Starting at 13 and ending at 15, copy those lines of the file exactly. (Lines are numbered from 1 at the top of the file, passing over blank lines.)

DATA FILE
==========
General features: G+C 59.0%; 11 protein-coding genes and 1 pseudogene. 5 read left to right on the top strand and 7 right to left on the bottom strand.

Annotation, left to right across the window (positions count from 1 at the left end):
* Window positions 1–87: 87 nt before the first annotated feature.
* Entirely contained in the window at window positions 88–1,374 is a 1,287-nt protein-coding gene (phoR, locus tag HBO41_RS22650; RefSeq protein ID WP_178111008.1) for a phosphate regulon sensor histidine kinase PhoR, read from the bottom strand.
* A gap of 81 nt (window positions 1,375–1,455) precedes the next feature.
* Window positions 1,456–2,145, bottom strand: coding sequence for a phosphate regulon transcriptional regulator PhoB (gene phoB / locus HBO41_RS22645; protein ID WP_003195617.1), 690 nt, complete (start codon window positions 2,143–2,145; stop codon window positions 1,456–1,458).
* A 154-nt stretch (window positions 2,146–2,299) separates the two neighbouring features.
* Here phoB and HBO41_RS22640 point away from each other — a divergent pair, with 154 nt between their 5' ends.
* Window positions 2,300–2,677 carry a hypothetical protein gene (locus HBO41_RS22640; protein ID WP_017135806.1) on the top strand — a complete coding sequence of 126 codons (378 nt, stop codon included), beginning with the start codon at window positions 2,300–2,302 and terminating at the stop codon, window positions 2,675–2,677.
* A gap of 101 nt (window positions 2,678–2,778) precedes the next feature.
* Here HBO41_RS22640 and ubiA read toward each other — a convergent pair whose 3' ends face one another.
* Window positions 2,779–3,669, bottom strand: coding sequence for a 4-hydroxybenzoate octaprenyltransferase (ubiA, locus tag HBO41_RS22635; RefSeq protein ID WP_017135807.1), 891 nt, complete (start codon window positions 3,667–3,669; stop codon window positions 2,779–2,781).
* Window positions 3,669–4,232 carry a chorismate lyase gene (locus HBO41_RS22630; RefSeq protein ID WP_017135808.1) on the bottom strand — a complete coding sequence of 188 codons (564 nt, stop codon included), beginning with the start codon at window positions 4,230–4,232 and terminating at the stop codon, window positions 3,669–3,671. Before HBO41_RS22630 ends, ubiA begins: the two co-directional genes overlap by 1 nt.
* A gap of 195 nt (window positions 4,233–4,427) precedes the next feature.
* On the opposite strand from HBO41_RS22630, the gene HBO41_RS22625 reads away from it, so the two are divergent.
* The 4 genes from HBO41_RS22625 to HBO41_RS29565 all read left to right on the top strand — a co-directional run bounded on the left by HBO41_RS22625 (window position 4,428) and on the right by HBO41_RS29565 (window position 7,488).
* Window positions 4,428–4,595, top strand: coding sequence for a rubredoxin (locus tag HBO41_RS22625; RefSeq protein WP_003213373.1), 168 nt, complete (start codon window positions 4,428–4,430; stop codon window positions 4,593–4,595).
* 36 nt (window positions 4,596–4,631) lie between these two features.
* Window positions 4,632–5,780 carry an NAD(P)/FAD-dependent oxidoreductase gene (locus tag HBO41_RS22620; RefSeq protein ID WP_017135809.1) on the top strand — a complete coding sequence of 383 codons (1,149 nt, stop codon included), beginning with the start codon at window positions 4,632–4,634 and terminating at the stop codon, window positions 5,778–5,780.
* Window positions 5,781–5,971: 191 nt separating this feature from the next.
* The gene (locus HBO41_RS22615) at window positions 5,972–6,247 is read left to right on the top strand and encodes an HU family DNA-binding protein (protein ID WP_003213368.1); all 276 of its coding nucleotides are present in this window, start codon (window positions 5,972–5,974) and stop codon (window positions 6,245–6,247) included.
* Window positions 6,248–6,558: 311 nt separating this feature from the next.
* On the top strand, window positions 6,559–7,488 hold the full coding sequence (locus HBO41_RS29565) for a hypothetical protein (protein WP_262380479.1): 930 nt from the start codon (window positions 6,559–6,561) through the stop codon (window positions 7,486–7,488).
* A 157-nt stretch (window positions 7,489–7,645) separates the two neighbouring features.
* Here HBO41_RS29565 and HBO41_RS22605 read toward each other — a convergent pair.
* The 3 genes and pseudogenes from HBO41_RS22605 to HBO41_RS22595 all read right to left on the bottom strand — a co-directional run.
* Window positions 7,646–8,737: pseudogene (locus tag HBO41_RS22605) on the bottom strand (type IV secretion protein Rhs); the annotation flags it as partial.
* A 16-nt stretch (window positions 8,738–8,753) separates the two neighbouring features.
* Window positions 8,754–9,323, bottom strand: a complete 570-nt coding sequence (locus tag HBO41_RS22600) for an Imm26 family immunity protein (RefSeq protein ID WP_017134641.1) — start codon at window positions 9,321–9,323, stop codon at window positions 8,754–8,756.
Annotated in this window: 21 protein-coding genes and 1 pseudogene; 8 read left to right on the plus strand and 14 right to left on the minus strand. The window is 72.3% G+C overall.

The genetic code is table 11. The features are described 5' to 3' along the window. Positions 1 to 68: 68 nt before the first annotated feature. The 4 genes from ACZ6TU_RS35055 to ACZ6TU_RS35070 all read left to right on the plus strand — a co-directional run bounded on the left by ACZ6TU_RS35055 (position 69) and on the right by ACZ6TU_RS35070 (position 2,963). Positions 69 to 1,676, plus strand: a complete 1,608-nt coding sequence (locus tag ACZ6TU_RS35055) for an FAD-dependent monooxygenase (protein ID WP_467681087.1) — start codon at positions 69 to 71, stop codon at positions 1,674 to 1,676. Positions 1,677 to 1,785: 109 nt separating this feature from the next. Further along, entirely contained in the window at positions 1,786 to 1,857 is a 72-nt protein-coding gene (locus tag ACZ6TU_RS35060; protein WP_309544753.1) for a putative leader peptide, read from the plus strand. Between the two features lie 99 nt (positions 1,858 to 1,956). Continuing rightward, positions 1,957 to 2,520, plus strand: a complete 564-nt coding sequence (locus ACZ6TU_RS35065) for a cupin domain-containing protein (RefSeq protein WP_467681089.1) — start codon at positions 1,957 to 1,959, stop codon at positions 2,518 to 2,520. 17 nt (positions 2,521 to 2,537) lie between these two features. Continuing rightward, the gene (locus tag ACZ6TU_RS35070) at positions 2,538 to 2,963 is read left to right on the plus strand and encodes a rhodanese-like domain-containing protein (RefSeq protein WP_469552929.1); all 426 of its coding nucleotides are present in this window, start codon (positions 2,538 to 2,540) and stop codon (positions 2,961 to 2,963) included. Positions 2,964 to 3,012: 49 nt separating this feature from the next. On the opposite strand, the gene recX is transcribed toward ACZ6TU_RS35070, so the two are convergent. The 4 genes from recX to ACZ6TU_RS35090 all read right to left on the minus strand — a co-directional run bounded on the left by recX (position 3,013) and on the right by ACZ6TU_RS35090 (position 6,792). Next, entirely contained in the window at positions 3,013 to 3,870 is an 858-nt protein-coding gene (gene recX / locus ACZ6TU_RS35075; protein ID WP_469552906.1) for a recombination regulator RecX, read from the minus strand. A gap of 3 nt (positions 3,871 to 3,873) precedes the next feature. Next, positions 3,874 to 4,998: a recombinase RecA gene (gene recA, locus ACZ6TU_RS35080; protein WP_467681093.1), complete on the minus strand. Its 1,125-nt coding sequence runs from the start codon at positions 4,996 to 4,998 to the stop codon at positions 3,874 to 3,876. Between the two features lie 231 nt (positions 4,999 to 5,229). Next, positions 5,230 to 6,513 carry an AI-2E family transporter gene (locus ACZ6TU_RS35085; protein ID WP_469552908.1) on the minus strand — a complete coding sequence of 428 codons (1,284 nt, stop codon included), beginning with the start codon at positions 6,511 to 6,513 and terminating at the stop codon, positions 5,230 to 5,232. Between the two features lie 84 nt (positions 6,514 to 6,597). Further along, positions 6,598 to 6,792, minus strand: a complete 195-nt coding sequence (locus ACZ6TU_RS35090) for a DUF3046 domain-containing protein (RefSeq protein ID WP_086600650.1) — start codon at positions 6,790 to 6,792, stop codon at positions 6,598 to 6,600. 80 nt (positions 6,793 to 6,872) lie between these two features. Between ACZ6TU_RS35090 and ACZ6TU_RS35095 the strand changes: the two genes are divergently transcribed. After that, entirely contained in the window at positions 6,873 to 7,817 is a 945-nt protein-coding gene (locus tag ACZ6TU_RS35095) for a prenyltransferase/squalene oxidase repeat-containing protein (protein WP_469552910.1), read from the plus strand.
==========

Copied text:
* Window positions 3,669–4,232 carry a chorismate lyase gene (locus HBO41_RS22630; RefSeq protein ID WP_017135808.1) on the bottom strand — a complete coding sequence of 188 codons (564 nt, stop codon included), beginning with the start codon at window positions 4,230–4,232 and terminating at the stop codon, window positions 3,669–3,671. Before HBO41_RS22630 ends, ubiA begins: the two co-directional genes overlap by 1 nt.
* A gap of 195 nt (window positions 4,233–4,427) precedes the next feature.
* On the opposite strand from HBO41_RS22630, the gene HBO41_RS22625 reads away from it, so the two are divergent.